Associated Press reported April 5 that the U.S. Senate voted to lift the “global gag rule” restrictions on U.S. family planning aid to health centers abroad that promote or perform abortions. Despite the 52-46 vote, supporters will have a tough time changing the law since the U.S. House has consistently voted to maintain the restrictions and President Bush has threatened to veto such bills. The vote to end the ban came as an amendment by Sens. Barbara Boxer (D-CA), Patti Murray (D-WA) and Olympia Snowe (R-ME) during debate on a State Department funding bill. Boxer said the restrictions deny health centers overseas the right to use their own money to provide health care options for women. "It is very important to make sure that women around the world are given the health care they deserve," Boxer said.

The Detroit Free Press (U.S.) April 11 editorial urged: “The Bush administration is putting a lot of energy into building up women's political rights worldwide, a goal worth celebrating. But political strength means little without physical strength, and for women, reproductive health is a key component of well-being.” A Seattle Post-Intelligencer (U.S.) April 7 editorial concluded: “Even if the House of Representatives goes along with the Senate, the president might veto the repeal. But gags on foreign physicians contradict talk about the United States advancing freedom for all.” Read: Associated Press, Agence France-Presse, United Press International, Detroit Free Press, Seattle Post-Intelligencer


At the U.N. Commission on Population and Development (CPD) April 4-8, the keynote speaker, Dr. Paulo Texeira, senior coordinator of Sao Paulo's AIDS program, said a false dilemma between prevention and treatment of HIV/AIDS had caused unnecessary losses, wasted precious time and should be avoided in the future, reported UN News Centre on April 7. Reuters reported April 7 that Texeira also said, “Based on international experiences, today there is no evidence whatsoever that moral recommendations, such as abstinence and fidelity, have any impact that might prevent infection and curb the epidemic."

Inter Press Service reported April 6 that as expected, the United States had once again raised the politically divisive issue of abortion, refusing at the CPD to unanimously reaffirm the landmark Programme of Action from the 1994 International Conference on Population and Development (ICPD). Werner Fornos, president of Population Institute, argued against the decision, noting that paragraph 8.25 of the Programme of Action clearly states ”in no case should abortion be promoted as a method of family planning.” Read: UN News Centre, Reuters, Inter Press Service


Associated Press reported April 11 that the Swedish government and UNFPA jointly organized a summit on global poverty and its connection to women's rights and reproductive health. The meeting urged the international community to increase its support for improving women's rights in the Third World. UNFPA head Thoraya Obaid said the world has failed to live up to the ICPD Programme of Action to slow growth in population and demand equality for women, including access to modern birth control. "We haven't even reached the 2000 goal we've set for ourselves," Thoraya said, referring to the annual $17 billion investment the Cairo plan called for by 2000. Obaid said she hoped to get an ally in the next pope and that he "would see that part of eradicating poverty is allowing people to plan their families."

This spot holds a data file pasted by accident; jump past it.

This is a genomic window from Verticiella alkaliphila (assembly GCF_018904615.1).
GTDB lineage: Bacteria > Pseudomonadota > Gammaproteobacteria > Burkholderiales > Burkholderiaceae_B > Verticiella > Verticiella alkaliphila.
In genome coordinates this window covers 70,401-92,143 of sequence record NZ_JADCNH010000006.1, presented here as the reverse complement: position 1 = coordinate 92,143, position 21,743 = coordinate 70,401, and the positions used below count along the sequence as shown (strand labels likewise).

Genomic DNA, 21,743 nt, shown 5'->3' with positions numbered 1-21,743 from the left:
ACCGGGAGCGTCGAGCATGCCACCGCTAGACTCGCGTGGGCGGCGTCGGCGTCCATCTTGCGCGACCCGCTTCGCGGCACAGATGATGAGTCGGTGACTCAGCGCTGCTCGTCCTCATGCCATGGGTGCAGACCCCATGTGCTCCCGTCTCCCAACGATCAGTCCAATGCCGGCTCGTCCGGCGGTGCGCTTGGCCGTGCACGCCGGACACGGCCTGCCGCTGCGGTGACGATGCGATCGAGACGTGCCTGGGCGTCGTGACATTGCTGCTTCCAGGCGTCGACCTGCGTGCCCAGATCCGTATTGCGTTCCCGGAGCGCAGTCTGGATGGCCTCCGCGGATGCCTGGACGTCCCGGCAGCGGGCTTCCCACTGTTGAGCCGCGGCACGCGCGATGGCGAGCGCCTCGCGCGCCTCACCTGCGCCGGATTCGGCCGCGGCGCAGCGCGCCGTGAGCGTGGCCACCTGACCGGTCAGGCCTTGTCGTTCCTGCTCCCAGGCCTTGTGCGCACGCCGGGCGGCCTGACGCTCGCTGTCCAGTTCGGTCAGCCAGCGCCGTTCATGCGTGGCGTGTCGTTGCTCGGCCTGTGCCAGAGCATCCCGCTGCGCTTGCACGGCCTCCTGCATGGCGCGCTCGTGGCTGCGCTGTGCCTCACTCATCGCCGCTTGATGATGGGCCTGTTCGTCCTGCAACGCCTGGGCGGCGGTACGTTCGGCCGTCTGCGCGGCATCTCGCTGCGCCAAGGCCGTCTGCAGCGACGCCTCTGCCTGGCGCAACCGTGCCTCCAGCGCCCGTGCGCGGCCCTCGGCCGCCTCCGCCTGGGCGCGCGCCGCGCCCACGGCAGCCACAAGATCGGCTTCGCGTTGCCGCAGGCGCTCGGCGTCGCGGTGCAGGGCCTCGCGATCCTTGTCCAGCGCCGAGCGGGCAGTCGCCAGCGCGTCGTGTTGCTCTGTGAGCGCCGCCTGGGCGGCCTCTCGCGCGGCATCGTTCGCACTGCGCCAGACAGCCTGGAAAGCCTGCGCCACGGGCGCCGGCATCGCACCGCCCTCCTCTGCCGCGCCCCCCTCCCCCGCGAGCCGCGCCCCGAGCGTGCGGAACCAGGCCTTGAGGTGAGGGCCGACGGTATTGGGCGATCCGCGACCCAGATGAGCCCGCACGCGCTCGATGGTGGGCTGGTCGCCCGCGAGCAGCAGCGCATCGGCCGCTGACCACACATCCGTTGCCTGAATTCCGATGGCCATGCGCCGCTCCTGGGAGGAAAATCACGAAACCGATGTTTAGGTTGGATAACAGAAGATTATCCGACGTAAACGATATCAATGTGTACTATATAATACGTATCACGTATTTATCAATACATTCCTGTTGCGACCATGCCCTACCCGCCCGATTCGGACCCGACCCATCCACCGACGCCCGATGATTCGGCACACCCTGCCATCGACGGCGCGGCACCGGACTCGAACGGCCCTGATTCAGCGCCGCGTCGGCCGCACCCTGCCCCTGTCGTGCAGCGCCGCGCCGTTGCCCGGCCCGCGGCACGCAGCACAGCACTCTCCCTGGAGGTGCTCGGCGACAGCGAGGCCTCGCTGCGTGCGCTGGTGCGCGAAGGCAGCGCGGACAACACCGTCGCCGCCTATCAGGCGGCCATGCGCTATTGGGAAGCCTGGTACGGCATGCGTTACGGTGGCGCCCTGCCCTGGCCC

ABC Radio (Australia) reported April 13 that International Planned Parenthood Federation Director-General Steven W. Sinding said Pacific Island states should band together to reject the Bush administration’s plan to deny funding to foreign non-government organizations unless they separate AIDS programs from family planning services. Sinding said Pacific Island states can't effectively address the AIDS pandemic without providing strong and consistent access to reproductive health services. Read: ABC Radio


WHO Report on Maternal and Child Health

At the launch of the World Health Organization’s 2005 report, “Make Every Mother and Child Count,” WHO chief Lee Jong Wook, said: "More than three million babies are stillborn and four million newborns die within the first days or weeks of their lives. Over six million of these children can be saved with simple health methods like rehydration and breastfeeding. Likewise, thousands of women can be saved if they have access to skilled childbirth care." UN News Centre reported April 7 that UNFPA head Thoraya Obaid stressed that far too many women are deprived of access to basic health services that are fundamental to their human rights. She said the WHO report findings were “a public health crisis and a moral outrage.” Read: Agence France-Presse, BBC News, USA Today, Reuters, UN News Centre

Kenya’s Budget Does Not Include Funds for Reproductive Health